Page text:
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Former ISIS leader Abu Ibrahim al Hashimi al Qurayshi was killed in a US raid in February. In a recent speech, ISIS called on its jihadists to avenge his death
ISIS has declared a new “global offensive” that aims to capitalize on the west’s “opportunity” distracted by the ongoing war in Ukraine.
The terrorist group also told its supporters to retaliate for the death of its leader, who was killed in a raid by US special forces in Syria earlier this year, and to carry out attacks on Europe and Israel as “the crusaders interact with each other.” to fight’.
Islamic State’s new spokesman Abu-Omar al-Muhajir said Russia’s invasion of Ukraine has “preoccupied” non-Muslim countries and provides an opportunity to strike.
In an online speech delivered during the holy month of Ramadan, al-Muhajir urged IS jihadists to retaliate for the assassination of Abu Ibrahim al Hashimi al Qurayshi – aka Hajji Abdullah – in February.
Al-Qurayshi, who led ISIS as of 2019, himself replaced ISIS supremo Abu Bakr al-Baghdadi, who was killed in an earlier US raid in October of that year.
“We are announcing, trusting in God, a blessed campaign for revenge,” the spokesman said in an audio message from The Times. ‘Fight them all and Allah will answer and punish them at your hands.’
He told his followers that “the opportunity is right” to strike, and called on them to arm themselves and launch attacks against Western countries.
The news came amid mounting tensions in Israel, where recent terrorist attacks have killed 14 people. In response, Israel has launched near-daily arrest raids and other military operations in the occupied West Bank, which have also resulted in deaths.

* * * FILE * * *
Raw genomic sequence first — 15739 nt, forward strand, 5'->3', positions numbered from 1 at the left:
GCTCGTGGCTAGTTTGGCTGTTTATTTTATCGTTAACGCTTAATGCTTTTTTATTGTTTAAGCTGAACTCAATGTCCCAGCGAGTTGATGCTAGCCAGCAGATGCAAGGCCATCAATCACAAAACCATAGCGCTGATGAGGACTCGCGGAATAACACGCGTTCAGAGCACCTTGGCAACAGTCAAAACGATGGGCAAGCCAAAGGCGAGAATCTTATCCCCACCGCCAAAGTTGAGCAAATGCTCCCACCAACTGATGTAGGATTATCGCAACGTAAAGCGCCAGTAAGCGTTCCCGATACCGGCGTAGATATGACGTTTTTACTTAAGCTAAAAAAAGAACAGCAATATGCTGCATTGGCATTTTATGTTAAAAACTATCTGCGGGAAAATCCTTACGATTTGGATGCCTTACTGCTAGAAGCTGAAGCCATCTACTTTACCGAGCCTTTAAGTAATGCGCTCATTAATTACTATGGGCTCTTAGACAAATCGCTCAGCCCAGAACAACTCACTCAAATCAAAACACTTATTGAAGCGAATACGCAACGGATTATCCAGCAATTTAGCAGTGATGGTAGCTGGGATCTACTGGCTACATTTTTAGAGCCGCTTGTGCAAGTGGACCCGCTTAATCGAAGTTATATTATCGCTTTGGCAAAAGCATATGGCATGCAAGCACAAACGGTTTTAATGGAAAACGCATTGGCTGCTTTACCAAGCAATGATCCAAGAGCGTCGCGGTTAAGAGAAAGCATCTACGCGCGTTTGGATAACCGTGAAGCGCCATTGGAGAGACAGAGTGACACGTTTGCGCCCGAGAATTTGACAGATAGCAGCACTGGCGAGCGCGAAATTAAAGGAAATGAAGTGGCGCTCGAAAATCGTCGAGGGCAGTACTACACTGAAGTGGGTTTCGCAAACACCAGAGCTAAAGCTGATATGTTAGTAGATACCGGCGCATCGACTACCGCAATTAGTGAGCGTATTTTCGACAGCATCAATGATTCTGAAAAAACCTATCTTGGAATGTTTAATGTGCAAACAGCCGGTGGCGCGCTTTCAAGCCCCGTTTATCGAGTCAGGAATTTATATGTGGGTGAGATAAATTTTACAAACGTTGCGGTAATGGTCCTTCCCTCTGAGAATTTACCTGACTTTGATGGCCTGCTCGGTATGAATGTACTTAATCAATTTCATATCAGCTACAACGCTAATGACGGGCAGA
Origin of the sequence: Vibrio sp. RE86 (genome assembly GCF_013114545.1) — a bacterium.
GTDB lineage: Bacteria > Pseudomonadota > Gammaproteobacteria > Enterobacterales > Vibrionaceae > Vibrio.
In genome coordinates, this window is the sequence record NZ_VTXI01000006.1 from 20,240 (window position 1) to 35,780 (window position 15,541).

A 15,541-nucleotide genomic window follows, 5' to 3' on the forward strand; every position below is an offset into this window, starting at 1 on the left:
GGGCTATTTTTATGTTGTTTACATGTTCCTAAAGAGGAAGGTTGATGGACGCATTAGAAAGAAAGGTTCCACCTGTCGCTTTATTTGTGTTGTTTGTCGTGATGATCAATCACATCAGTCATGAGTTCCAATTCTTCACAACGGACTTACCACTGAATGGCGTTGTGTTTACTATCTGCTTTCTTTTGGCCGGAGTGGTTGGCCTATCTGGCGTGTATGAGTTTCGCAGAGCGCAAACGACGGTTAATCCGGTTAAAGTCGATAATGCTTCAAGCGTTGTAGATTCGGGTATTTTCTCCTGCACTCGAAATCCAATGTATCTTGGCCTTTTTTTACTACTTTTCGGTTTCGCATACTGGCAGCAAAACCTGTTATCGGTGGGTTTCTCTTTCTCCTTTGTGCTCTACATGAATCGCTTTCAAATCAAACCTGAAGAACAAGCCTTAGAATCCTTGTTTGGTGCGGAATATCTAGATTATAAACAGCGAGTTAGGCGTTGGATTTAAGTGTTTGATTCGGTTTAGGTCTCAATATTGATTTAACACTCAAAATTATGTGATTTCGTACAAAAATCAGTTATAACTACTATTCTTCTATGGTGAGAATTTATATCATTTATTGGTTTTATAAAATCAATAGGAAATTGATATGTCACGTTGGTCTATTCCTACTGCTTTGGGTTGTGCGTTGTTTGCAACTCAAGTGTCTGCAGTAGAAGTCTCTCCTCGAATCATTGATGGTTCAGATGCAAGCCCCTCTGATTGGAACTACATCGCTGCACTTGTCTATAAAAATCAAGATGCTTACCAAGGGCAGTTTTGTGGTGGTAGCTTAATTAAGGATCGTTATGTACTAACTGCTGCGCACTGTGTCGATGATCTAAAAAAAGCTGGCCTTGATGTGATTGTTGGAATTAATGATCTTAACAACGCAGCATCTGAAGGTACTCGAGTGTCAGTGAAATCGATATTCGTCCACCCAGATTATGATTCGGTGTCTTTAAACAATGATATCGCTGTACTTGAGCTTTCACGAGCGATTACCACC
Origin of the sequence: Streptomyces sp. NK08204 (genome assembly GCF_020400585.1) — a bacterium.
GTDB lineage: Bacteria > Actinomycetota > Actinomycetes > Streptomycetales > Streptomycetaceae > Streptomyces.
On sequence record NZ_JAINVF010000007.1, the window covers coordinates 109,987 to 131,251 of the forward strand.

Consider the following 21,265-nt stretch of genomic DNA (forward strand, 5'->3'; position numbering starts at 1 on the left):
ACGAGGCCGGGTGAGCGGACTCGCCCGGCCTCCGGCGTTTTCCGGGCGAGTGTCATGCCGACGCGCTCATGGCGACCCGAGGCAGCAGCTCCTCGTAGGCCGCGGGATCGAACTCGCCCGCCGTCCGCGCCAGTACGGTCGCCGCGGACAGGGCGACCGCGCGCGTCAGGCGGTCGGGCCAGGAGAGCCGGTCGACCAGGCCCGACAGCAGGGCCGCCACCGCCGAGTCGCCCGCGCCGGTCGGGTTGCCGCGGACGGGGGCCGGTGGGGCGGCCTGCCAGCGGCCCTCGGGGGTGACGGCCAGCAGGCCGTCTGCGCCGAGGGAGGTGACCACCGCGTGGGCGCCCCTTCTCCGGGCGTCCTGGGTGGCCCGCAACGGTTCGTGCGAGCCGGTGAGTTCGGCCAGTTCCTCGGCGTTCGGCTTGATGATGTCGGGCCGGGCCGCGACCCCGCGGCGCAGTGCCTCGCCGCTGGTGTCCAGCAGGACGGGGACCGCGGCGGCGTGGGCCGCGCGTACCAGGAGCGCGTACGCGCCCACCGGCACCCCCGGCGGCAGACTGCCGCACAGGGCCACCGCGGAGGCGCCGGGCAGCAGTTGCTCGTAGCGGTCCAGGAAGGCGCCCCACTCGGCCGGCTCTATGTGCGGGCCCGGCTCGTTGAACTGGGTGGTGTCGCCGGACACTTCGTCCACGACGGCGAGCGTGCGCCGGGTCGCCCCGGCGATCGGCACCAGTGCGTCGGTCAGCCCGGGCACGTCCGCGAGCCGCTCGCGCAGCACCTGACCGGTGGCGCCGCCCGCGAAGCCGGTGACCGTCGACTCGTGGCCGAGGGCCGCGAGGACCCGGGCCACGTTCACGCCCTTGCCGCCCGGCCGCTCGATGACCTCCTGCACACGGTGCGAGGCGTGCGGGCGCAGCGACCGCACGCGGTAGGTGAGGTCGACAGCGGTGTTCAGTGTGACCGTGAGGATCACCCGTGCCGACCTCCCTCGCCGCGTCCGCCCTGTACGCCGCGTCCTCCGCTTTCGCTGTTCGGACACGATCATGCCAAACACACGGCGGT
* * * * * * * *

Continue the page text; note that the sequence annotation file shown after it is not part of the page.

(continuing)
Two of the recent attackers came from and around Jenin, which has long been a bastion of armed struggle against Israeli rule.
The latest tensions come during the rare confluence of the Muslim holy month of Ramadan and the week-long Jewish holiday of Passover.
Christians also celebrate their holy week prior to Easter. For the first time since the start of the coronavirus pandemic, tens of thousands of visitors have flocked to Jerusalem’s Old City – home to important holy sites for all three religions.
In his message, al-Muhajir said Jerusalem can only be taken by an Islamic State ‘caliphate’, The Times reported. A caliphate – or a politico-religious state uniting the Muslim world – has long been an ambition of ISIS.
Islamic State’s new spokesman Abu-Omar al-Muhajir said Russia’s invasion of Ukraine has “preoccupied” non-Muslim countries and provides an opportunity to strike. Pictured: Tanks of pro-Russian troops drive along a road during the Ukraine-Russia conflict near the southern port city of Mariupol, Ukraine, April 17, 2022
Founded in 2014, ISIS’s self-proclaimed Caliphate once stretched across large swaths of Syria and Iraq and governed millions of residents.
A long and deadly military battle led by Kurdish-Syrian and Iraqi forces with support from the United States and other powers finally defeated the jihadist proto-state in March 2019.
The remnants of ISIS in Syria mostly went to their desert hideouts from where they continue to harass Kurdish-led and Syrian government forces.